I was saved May, 1938. My concern was brought about by a workmate saying very bluntly, “You are a sinner and you are going to hell”. That took spirituality and courage to make such a statement to a young man of the world, not knowing what the reaction would be. The same man, John Jackson, introduced me to another man called Tommy Maxwell, father of the late Bill Maxwell of Rexdale. This brother began to tell me of God’s way of salvation. I will always remember the spiritual wisdom used by our late brother Maxwell in his chats with me. He mentioned having told a brother of my concern, who said that he would go home and pray for me. That simple statement was the voice of God to me, and shortly after realizing how serious the matter was, I got saved. Now when speaking personally to individuals, I try to remember the wisdom that was used in my case.
After getting saved, I knew no believers apart from the two men who had the courage to speak as they did. Now being a believer, it was most natural to seek the company of those I always referred to as “good living”. So, I commenced attending the short Bible reading some had at the lunch period. There I was brought into close contact with a brother called Tommy Foster of the Albertbridge Assembly. Later he was one of a number of brethren under the hand of God who saw the assembly formed at Bloomfield, Belfast.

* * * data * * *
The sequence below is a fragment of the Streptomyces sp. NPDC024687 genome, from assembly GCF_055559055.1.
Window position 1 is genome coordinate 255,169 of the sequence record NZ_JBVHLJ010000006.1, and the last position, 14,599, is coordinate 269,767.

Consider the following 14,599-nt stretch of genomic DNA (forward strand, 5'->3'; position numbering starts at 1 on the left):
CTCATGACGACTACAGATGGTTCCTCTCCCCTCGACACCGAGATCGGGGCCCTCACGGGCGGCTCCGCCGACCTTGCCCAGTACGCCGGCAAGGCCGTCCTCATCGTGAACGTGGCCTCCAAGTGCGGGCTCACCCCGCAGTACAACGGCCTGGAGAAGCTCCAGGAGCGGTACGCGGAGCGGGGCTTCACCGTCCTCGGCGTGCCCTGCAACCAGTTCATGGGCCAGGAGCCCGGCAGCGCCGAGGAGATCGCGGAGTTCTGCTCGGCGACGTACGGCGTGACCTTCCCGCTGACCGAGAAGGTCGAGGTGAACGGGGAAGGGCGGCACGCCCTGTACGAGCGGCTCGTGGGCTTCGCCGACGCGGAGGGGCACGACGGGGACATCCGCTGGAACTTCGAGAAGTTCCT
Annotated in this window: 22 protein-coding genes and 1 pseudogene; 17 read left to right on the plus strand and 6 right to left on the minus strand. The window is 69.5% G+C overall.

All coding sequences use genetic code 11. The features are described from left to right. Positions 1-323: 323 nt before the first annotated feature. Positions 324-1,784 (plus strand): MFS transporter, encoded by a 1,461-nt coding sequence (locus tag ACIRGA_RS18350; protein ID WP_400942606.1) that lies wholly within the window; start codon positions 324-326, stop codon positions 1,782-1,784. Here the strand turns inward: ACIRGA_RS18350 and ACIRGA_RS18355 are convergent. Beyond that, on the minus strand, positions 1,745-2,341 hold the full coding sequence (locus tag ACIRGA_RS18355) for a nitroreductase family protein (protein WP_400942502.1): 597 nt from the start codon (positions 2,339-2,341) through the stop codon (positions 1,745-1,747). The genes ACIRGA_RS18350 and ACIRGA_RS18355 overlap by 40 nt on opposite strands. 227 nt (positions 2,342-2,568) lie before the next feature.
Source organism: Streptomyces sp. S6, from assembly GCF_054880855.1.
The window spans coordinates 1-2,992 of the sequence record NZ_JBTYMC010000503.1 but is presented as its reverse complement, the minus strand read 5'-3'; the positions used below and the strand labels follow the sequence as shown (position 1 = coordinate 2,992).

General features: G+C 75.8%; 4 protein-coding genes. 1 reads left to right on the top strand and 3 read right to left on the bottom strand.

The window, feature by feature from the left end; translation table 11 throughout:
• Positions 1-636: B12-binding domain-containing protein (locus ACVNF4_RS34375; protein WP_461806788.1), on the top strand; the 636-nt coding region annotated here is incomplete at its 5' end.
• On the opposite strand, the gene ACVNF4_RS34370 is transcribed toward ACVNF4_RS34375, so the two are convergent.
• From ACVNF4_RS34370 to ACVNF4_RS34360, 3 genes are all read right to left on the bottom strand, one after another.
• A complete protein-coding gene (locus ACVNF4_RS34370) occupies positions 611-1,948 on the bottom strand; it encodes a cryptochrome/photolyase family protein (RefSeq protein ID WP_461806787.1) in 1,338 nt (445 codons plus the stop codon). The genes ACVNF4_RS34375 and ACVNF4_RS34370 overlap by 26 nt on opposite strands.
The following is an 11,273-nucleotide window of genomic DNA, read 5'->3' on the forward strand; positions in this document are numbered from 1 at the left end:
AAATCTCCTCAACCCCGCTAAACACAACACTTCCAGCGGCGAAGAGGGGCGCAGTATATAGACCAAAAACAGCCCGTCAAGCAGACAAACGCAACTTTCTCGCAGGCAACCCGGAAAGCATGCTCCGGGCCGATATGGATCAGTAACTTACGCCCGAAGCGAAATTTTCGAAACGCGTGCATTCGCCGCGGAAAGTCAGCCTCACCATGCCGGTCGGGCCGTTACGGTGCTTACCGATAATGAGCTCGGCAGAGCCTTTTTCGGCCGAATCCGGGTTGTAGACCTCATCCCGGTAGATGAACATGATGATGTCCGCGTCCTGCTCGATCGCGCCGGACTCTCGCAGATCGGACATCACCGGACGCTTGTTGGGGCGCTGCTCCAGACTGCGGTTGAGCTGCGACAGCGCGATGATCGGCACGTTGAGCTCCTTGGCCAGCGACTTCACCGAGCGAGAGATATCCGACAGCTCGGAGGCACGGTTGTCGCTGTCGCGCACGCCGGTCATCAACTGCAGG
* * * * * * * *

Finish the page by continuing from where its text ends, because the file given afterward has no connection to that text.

Tommy was well versed in the Scriptures (2 Tim 2:15). He had chapter and verse for everything. Any statements he made in the small class were always according to the Scriptures (2 Tim 3:16,17). I was really impressed with his knowledge of the Word of God. He was a fearless man always relying on the truth of God’s Word. I did not know anything about gathering unto the Lord’s name. But dear Tommy made sure that I got the truth, and he turned out to be a father in the faith. I owe a lot to his testimony, and to this day, I remember his courage as a believer and his steadfastness in holding to the truth of Scripture (2 Thess 2:15). On one occasion, he got permission from the Chairman and Managing Director of the firm, who was a hard man, to give every workman a portion of the Scriptures. It took great courage to approach such a man, but the big man admired him. When the war finished, Tommy was called to the office, and to his surprise, the works manager and the foreman carpenter were in the office. The boss immediately spoke, “Tommy, the war is over, and I want you to have a service in the works to give God thanks. The carpenter here will build a platform where you want it situated, and Mr. Doherty will see that the job is done properly.” On the appointed day, over a thousand men gathered while Tommy gave God thanks and preached the gospel. Our friendship remained until he was called home to be with his Lord.